The quickest way for your dog to learn an exercise is for you to use food as a guide to encourage him to show the correct behaviour so you can reward it. Timing is very important since the reward needs to be given as soon as the dog does the right thing. This will link the action with the reward in the dog’s mind which will make it more likely that he will show that behaviour again given similar circumstances.
Once the dog is reliably showing the required action, a voice command can be added as a signal to the dog that a reward is now available for performing that action. Since voice commands are quite difficult for your dog to learn (dogs communicate with body language rather than verbal language), hand signals should be given as well. Hand signals can then be slowly withdrawn as the dog begins to understand the voice commands.
As with human learning, repetition and practice is needed to firmly cement the training in the dog’s mind. Dogs take time to learn new lessons, just as young humans do, so don’t expect to train them overnight. You should, however, be making constant, steady progress. If you go wrong and realise you have been rewarding the wrong action, it doesn’t matter. Simply adjust your training procedure and reward the behaviour you do want in future.
Throughout your dog’s education and training:
ENCOURAGE AND REWARD BEHAVIOUR YOU DO LIKE
IGNORE AND PREVENT BEHAVIOUR YOU DON’T LIKE
Learning handling skills
It will take time for you to learn the handling skills needed to make the training work successfully, particularly if this is your first dog. Learning how to hold the titbit, how to use it as a guide, how to hold your dog, how to use the lead to prevent unwanted behaviour, and all the other skills you need to takes practice, rather like driving a car or riding a bike. If you are new to dog training, don’t expect to be good at it to begin with (remember the first time you drove a car or rode a bike). Keep practicing; keep finding out about the correct way to do it, and it will slowly develop.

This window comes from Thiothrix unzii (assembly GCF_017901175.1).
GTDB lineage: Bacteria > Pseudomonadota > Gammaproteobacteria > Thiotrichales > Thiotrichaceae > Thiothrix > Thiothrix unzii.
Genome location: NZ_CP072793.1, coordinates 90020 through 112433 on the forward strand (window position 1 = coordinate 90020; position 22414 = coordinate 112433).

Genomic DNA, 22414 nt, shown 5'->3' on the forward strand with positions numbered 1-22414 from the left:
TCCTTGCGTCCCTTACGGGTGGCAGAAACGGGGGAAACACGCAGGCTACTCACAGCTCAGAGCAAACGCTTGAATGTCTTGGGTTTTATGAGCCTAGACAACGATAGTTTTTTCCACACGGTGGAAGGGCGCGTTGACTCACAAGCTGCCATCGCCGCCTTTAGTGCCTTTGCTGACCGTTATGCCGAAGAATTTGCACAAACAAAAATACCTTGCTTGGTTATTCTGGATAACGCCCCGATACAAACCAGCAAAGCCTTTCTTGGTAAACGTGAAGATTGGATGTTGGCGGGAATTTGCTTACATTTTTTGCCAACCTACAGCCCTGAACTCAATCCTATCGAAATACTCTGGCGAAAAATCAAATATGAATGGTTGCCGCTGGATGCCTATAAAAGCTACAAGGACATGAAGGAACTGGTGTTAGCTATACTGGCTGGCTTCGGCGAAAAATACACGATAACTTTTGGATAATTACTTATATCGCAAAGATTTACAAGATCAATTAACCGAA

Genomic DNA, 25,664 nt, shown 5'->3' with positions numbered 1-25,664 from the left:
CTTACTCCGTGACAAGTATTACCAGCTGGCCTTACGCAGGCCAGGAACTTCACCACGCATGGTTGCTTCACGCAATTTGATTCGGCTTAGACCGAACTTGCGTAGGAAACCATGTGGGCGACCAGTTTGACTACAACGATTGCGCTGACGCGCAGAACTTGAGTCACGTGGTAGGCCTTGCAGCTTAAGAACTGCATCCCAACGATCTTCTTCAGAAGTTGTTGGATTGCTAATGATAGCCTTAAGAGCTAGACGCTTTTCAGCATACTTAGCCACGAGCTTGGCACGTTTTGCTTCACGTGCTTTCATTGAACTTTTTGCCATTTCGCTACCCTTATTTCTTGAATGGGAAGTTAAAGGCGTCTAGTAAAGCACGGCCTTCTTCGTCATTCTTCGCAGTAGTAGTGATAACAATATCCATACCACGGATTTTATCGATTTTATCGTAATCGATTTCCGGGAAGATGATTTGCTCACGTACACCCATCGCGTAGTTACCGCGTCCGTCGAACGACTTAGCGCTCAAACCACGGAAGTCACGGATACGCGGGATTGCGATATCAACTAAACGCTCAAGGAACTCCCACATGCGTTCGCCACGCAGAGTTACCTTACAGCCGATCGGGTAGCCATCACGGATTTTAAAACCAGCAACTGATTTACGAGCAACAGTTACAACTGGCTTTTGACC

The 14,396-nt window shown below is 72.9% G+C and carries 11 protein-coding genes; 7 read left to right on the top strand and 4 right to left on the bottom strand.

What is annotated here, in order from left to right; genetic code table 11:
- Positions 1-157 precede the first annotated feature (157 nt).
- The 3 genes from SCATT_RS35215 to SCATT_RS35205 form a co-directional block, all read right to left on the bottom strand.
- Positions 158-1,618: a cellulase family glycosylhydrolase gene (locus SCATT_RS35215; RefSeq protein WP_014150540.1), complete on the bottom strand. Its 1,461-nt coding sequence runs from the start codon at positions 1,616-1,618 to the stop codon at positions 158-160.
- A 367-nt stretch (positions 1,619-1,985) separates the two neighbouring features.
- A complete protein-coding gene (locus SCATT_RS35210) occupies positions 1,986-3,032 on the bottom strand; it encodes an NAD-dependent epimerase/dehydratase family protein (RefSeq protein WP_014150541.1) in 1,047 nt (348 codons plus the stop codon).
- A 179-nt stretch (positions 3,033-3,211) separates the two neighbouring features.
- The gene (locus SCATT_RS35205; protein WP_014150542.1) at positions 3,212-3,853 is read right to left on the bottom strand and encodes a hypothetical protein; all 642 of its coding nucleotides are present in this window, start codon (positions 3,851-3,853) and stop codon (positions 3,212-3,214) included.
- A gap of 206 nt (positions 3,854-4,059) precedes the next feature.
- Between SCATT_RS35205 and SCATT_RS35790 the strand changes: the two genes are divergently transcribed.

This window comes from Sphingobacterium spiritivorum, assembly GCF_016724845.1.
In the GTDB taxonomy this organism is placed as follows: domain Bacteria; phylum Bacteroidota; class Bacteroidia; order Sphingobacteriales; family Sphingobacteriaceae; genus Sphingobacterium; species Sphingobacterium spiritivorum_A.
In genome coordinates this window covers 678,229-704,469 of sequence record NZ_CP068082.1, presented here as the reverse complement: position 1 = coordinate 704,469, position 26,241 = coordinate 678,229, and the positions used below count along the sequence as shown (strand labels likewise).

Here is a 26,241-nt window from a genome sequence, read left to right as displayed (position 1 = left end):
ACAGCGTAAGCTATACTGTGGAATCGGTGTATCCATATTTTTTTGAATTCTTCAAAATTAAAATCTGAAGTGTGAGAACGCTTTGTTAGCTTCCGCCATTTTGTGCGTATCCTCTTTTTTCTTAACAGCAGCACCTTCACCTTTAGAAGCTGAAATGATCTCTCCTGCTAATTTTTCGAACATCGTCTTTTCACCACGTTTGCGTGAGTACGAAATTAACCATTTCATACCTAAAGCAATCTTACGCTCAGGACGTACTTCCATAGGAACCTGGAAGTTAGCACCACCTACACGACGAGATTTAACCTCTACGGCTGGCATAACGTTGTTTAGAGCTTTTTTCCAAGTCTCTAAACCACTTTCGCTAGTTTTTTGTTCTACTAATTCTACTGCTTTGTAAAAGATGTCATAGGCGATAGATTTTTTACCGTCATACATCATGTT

It is important to be aware that when you teach an exercise, your dog will learn a set of associations surrounding that event, rather than just what you are focussing on. If, for example, you always teach your dog to lie down for his dinner in the kitchen, and he begins to lie down in the kitchen when you ask, you may think he knows what the word ‘down’ means. However, you will find that if you take him outside and ask him to lie down, the voice command will not work. This is not because he doesn’t want to respond but because he doesn’t understand. He needs to be taught the same exercise in many different places and is different positions relative to you before he begins to understand that the voice command, heard anywhere, means there is a reward on offer for a particular action.
Random rewards and jackpots